Nephrology is currently undergoing a renaissance in education. These are exciting times to be involved in nephrology. We are beginning to see multiple stakeholders invest in education at both the local and national level. Clinicians, researchers, and organizations are all heeding the call to innovate, invigorate, and implement projects focusing on education. It is also refreshing to see multiple nephrology journals publish articles focusing on education.
In a recent AJKD article, Gomez et al sought to redesign the internal medicine intern rotation in nephrology. As a result of duty hours restrictions, many internal medicine residency programs have started to shift away from inpatient medicine and are now investing in meaningful outpatient clinical experiences. Accordingly, the Penn internal medicine residency program assigned every single categorical and preliminary intern to the 2-week nephrology rotation. 43 interns were included and the curriculum spanned an 8-week period.
The 2-week nephrology rotation was right on the tail end of a 6-week inpatient rotation (gen med, etc). The group wanted a varied experience spanning multiple areas of clinical nephrology as well as exposure to didactics and an interactive online forum. The interns were assigned to 4-8 half-day clinics (in addition to their own continuity clinics) over the 2-week period. Examples included PD clinic, in-center HD rounding, pre/post transplant clinic, stone clinic, CKD clinic, home hemodialysis, and GN clinic. The didactics were delivered during 3 half-day sessions throughout the 2-week module. Multiple faculty members and fellows took part in the didactic sessions and they were encouraged not only to use PowerPoint presentations, but also to utilize case-based “chalk-talks.” Finally, an interactive online forum was woven into the 2-week module. This was a way for the participants to interact both online (using Canvas as their Learning Management System) and in person. They split assigned readings between the SPRINT trial, the Minority viewpoint, and JNC8. This exercise was used to debate these differing viewpoints. Residents were also assigned 2 ambulatory clinic cases to discuss as well. Altogether, this jam packed 2-week schedule gave a broad overview of nephrology and presented a variety of educational offerings.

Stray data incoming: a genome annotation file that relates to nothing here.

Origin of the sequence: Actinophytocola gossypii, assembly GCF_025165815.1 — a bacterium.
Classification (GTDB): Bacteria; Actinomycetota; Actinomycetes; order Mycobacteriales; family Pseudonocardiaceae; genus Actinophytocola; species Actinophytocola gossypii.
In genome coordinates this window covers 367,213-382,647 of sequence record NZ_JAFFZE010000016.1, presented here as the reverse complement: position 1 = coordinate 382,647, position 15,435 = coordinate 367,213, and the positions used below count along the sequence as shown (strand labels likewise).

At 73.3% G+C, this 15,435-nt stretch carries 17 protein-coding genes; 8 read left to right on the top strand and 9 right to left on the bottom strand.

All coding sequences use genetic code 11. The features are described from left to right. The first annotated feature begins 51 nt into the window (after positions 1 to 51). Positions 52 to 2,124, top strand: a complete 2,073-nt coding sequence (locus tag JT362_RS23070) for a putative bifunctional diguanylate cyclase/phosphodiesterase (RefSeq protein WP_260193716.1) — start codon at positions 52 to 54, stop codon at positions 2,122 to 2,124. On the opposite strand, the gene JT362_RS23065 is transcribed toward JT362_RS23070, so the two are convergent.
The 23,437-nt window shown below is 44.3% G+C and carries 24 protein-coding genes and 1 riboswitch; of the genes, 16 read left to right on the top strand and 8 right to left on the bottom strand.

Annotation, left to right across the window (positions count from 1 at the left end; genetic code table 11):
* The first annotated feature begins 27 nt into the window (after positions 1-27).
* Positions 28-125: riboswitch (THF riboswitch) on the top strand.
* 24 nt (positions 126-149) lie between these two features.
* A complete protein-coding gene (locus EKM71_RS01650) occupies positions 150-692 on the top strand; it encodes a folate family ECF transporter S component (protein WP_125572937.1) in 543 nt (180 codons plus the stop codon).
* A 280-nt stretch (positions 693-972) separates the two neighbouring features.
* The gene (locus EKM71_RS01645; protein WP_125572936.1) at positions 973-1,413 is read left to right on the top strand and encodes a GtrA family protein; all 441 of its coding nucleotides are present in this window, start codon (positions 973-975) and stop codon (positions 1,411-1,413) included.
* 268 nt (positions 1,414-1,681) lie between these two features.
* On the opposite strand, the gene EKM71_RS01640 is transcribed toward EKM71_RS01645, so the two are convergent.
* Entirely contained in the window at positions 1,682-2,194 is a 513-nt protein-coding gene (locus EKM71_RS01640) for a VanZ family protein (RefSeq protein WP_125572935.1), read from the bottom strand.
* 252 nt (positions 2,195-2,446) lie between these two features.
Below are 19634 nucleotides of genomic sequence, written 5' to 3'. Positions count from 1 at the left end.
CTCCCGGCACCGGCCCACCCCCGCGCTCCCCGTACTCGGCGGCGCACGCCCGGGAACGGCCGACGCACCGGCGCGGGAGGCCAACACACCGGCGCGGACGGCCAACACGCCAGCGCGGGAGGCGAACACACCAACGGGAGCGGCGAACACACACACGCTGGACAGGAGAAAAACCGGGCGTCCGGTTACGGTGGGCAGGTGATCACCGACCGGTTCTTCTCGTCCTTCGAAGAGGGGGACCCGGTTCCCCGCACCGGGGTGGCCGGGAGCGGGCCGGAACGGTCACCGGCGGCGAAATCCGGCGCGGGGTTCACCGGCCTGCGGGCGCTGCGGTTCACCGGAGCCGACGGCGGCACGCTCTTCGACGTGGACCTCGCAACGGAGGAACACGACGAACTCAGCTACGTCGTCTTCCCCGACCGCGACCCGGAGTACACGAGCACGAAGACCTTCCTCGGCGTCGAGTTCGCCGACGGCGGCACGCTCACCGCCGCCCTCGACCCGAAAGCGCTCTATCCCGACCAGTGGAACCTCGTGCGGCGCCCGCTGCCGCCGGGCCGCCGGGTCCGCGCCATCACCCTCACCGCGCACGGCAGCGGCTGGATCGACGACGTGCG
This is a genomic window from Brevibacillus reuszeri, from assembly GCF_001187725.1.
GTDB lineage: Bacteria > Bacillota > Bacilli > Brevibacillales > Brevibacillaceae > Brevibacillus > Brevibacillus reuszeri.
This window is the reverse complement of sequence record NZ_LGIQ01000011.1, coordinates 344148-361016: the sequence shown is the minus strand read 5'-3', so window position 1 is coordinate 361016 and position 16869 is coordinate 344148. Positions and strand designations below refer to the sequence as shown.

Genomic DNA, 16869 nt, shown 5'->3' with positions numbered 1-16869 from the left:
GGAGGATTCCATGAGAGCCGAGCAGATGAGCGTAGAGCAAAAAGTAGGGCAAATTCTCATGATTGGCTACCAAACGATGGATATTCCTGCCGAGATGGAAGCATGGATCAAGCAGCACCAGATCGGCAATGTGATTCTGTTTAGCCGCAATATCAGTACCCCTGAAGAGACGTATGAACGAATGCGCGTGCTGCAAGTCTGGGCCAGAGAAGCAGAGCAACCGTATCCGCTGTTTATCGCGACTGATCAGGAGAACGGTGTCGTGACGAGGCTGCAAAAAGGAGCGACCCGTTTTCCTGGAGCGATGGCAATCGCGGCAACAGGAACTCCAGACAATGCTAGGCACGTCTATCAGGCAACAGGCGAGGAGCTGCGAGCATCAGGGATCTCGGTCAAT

At the end of the block, interns completed a post-survey in a 7-point Likert scale. Amazingly, they had a 100% response rate (43/43). Both the didactics and interactive forum received a score of 6/7. Interestingly the clinical part of the 2-week module was favorably viewed based on qualitative feedback, but only scored a 5/7. I think this shows the difficulty in providing an effective outpatient experience when the exposure is fragmented and in an observer role. This view was reiterated in the write-in comments. A participant noted, “Lots of follow-up visits looking at creatinines without much discussion/explanation.” Nephrology educators need to think about how we can integrate early learners (medical students, interns, and residents) into the clinic as real participants and not just as observers. However, a majority of the comments were quite positive. Overall, the interns felt like their knowledge of nephrology improved from a score of 4/7 to 6/7.
This was a great initiative and it is refreshing to see so much emphasis on delivering nephrology education to interns. I would comment that the time commitment for faculty and fellows to deliver 3 half-day lectures every 2 weeks over 8 weeks could prove burdensome. However, since this is all condensed over an 8-week period, efforts to deliver lectures only occur 2 months out of the year. The group plans to measure how participation in the experience leads to interest in pursuing a nephrology fellowship. Hopefully, over time, we will see if this effort translates into increased career interest. Congrats to the authors on a well-executed curriculum.
Title: An Interactive Ambulatory Nephrology Curriculum for Internal Medicine Interns: Design, Implementation, and Participant Feedback
Authors: A.C. Gomez, K.M. Warburton, R.K. Miller, D. Negoianu, and J.B. Cohen